Not surprisingly, this is exactly what neuroscientists are coming to grips with. In the mid-’90s, Marcus Raichle started wondering about all the mental activity exhibited by subjects between tasks, when they appeared to be doing nothing at all. Although Raichle’s colleagues discouraged him from trying to make sense of all this noisy activity — “They told me I was wasting my time,” he says — his team’s work led to the discovery of what he calls the default network, which has since been linked to a wide range of phenomena, from daydreaming to autism. However, it can’t be accurately described with the kind of distinct spots of a typical fMRI image. There’s too much to see: It’s a network of colorful complexity. Thanks to the work of Raichle and others, neuroscience now has a mandate to forgo the measurement of local spikes in blood flow in favor of teasing apart the vast electrical loom of the cortex. God and love are nowhere to be found — and most of the time we have no idea what we’re looking at. But that confusion is a good sign. The brain isn’t simple; our pictures of the brain shouldn’t be, either.
Karl Popper, the great philosopher of science, once divided the world into two categories: clocks and clouds. Clocks are neat, orderly systems that can be solved through reduction; clouds are an epistemic mess, “highly irregular, disorderly, and more or less unpredictable.” The mistake of modern science is to pretend that everything is a clock, which is why we get seduced again and again by the false promises of brain scanners and gene sequencers. We want to believe we will understand nature if we find the exact right tool to cut its joints. But that approach is doomed to failure. We live in a universe not of clocks but of clouds.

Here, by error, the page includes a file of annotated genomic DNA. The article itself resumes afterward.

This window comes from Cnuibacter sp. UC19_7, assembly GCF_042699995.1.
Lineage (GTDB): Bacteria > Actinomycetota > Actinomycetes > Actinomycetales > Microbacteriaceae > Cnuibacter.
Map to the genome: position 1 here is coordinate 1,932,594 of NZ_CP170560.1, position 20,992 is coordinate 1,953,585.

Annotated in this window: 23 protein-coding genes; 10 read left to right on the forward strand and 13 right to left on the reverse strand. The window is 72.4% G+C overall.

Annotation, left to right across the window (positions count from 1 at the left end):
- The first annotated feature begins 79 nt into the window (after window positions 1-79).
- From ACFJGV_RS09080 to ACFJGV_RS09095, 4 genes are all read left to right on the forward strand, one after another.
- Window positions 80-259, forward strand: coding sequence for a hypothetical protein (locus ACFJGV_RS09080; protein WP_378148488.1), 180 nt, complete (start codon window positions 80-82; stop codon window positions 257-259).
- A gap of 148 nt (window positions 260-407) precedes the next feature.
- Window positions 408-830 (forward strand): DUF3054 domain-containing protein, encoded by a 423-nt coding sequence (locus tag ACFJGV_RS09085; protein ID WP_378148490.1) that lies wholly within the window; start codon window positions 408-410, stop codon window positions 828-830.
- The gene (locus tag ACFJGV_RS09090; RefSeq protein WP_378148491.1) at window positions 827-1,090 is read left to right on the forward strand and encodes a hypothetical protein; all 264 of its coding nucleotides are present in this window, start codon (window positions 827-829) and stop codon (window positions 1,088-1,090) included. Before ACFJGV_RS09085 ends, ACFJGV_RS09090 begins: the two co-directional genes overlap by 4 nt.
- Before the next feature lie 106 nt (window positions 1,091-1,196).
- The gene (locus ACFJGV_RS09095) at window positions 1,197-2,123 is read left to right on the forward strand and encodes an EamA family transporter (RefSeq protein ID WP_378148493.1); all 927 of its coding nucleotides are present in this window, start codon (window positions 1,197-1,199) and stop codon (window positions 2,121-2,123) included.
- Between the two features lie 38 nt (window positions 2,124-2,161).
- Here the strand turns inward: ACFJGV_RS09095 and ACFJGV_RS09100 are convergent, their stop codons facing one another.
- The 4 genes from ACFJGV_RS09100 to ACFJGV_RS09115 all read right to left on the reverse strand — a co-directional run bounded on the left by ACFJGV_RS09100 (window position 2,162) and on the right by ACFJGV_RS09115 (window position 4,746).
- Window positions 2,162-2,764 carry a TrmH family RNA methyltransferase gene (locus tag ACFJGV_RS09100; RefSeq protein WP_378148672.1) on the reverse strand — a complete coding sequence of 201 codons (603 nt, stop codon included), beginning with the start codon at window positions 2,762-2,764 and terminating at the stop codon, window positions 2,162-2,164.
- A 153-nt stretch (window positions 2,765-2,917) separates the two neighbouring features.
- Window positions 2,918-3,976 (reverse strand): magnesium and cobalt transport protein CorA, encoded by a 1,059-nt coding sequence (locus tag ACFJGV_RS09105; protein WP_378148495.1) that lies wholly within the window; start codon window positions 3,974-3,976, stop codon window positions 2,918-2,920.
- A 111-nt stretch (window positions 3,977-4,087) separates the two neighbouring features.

So how do we see the clouds? I think the answer returns us to the vintage approach of the Victorians. Right now, the life sciences follow a very deductive model, in which researchers begin with a testable hypothesis, and then find precisely the right set of tools to test their conjecture. Needless to say, this has been a fantastically successful approach. But I wonder if our most difficult questions will require a more inductive method, in which we first observe and stare and ponder, and only then theorize. (This was the patient process of Darwin and his 19th century peers.) After all, the power of our newest neuroscientific tools (such as those associated with the connectome) is that they allow us to observe the brain directly, without the frame of a conjecture. (The problem with such conjectures is that force us to sort the noise from the signal before we really understand what we’re looking at, which helps explain why entities like the default network were ignored for so many years.) Such an approach might seem anachronistic, but when it comes to deciphering the intractable mysteries of the brain it might be necessary. The human cortex is the most complex object in the universe: Before we can speculate about it, we need to see it, even if we don’t always understand what we’re looking at.